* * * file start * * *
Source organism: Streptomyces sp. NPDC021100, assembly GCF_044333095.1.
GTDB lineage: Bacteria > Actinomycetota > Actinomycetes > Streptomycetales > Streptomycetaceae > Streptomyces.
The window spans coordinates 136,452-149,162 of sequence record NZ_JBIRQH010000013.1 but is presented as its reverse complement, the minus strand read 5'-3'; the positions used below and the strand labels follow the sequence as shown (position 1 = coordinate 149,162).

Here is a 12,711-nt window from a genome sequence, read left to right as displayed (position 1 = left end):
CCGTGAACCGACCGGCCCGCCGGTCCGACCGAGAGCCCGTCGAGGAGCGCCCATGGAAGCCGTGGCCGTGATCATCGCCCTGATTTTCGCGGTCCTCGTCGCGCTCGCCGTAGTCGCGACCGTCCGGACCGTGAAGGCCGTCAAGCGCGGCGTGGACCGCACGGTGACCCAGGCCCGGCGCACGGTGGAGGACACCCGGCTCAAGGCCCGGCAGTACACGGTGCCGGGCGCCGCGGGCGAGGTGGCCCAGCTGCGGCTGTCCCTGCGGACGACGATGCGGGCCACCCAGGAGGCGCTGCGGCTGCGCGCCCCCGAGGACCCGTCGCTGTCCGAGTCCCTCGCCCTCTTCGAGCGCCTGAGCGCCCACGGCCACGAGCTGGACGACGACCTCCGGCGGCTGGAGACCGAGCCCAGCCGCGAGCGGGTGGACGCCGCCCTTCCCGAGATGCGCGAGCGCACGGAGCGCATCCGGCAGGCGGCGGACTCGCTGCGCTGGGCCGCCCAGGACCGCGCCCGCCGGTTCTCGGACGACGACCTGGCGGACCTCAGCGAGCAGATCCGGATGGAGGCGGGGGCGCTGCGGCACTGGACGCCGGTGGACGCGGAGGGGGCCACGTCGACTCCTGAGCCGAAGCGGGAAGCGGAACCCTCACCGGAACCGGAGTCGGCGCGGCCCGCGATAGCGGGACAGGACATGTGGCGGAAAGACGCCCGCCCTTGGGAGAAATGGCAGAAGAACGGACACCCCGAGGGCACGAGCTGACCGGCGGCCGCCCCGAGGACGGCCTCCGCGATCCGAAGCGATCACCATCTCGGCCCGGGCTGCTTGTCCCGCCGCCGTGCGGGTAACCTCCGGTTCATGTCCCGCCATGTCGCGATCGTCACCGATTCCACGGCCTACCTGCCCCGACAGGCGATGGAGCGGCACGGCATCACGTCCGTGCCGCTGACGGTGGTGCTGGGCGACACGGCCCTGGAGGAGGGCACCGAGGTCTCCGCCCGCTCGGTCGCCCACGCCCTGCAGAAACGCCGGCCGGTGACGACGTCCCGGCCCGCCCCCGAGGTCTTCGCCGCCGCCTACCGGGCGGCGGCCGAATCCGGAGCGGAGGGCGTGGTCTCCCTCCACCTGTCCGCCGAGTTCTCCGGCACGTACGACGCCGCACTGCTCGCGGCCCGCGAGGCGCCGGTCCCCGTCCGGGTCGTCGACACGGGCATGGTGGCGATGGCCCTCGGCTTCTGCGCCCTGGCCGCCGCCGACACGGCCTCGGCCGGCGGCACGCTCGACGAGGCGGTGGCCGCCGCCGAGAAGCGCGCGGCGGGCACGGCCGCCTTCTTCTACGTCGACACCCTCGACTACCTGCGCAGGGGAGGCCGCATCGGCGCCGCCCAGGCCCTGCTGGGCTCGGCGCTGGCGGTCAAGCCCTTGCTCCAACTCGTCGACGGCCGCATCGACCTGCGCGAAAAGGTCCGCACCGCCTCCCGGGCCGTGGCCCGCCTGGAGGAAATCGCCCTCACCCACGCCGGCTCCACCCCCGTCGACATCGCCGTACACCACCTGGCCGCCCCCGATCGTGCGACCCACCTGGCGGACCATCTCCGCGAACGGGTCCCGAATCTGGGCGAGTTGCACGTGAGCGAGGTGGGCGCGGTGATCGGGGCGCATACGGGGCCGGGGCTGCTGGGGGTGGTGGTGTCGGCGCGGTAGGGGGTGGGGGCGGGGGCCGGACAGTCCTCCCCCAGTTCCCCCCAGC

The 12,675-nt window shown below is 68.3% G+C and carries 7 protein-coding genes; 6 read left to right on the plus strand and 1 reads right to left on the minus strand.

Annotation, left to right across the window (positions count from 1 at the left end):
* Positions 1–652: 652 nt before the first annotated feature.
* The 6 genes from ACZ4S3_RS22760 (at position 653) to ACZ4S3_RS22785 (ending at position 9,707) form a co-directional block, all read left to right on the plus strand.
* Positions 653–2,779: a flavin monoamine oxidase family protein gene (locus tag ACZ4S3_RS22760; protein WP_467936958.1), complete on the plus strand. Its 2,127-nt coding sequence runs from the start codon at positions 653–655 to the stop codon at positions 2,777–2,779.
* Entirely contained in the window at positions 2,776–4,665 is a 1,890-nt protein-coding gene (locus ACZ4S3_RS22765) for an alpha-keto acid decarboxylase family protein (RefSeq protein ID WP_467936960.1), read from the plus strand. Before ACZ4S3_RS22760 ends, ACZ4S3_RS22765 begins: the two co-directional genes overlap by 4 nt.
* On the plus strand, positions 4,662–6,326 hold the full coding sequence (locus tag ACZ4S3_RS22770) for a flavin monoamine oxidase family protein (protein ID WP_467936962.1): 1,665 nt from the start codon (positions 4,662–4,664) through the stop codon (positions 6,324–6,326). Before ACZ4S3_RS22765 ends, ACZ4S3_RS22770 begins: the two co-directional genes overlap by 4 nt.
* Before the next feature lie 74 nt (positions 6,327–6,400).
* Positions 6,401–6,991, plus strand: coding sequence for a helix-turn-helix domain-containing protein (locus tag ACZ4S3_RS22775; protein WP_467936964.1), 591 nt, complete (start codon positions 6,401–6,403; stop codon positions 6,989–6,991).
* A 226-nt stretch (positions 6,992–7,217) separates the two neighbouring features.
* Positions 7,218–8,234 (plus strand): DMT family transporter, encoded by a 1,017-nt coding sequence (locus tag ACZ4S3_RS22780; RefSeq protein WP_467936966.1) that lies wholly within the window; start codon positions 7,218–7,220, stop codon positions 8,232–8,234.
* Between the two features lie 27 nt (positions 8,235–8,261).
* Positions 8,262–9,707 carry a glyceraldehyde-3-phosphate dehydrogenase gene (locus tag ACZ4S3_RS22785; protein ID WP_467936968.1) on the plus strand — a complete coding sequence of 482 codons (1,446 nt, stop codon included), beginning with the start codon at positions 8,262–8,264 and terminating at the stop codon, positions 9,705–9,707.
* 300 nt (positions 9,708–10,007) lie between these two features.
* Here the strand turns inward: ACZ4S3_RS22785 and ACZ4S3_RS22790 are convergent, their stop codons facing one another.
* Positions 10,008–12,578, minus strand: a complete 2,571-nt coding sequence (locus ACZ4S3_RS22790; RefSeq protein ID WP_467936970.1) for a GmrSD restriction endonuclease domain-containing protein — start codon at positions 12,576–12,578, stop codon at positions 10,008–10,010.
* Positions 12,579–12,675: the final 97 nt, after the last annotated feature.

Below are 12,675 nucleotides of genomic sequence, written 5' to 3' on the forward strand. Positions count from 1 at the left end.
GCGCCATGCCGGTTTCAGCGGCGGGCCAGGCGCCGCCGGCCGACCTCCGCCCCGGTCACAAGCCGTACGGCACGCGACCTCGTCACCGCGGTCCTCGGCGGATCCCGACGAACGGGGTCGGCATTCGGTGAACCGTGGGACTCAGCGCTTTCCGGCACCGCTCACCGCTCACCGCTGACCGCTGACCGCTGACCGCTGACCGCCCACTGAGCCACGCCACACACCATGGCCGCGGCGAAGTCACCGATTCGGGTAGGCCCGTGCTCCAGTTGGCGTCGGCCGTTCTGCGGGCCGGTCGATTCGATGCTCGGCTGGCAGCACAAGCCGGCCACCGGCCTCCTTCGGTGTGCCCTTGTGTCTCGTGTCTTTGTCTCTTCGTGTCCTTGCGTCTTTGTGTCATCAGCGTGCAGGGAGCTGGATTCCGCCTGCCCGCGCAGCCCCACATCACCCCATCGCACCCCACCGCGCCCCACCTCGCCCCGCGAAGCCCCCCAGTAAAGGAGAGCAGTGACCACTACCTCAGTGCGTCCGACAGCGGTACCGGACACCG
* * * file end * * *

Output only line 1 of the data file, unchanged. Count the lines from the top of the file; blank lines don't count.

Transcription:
Source organism: Streptomyces sp. NPDC021100, assembly GCF_044333095.1.